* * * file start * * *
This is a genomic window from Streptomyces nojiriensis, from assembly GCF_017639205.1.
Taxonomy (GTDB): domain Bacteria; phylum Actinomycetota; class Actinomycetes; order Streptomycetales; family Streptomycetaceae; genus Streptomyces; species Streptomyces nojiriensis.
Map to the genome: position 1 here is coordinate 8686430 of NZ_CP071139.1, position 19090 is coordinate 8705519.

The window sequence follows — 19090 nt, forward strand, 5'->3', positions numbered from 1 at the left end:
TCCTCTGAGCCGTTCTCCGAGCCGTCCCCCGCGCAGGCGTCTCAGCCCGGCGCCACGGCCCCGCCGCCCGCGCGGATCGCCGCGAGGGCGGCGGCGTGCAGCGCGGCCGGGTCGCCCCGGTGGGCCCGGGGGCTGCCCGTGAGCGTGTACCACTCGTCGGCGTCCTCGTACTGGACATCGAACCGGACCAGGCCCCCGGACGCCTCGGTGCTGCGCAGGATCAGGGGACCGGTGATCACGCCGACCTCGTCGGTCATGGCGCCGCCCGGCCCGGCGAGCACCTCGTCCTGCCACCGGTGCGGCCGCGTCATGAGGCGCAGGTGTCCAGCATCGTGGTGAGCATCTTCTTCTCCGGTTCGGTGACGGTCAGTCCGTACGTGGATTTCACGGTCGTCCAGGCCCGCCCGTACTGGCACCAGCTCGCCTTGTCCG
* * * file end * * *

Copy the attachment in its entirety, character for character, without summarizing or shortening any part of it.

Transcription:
This is a genomic window from Streptomyces nojiriensis, from assembly GCF_017639205.1.
Taxonomy (GTDB): domain Bacteria; phylum Actinomycetota; class Actinomycetes; order Streptomycetales; family Streptomycetaceae; genus Streptomyces; species Streptomyces nojiriensis.
Map to the genome: position 1 here is coordinate 8686430 of NZ_CP071139.1, position 19090 is coordinate 8705519.

The window sequence follows — 19090 nt, forward strand, 5'->3', positions numbered from 1 at the left end:
TCCTCTGAGCCGTTCTCCGAGCCGTCCCCCGCGCAGGCGTCTCAGCCCGGCGCCACGGCCCCGCCGCCCGCGCGGATCGCCGCGAGGGCGGCGGCGTGCAGCGCGGCCGGGTCGCCCCGGTGGGCCCGGGGGCTGCCCGTGAGCGTGTACCACTCGTCGGCGTCCTCGTACTGGACATCGAACCGGACCAGGCCCCCGGACGCCTCGGTGCTGCGCAGGATCAGGGGACCGGTGATCACGCCGACCTCGTCGGTCATGGCGCCGCCCGGCCCGGCGAGCACCTCGTCCTGCCACCGGTGCGGCCGCGTCATGAGGCGCAGGTGTCCAGCATCGTGGTGAGCATCTTCTTCTCCGGTTCGGTGACGGTCAGTCCGTACGTGGATTTCACGGTCGTCCAGGCCCGCCCGTACTGGCACCAGCTCGCCTTGTCCG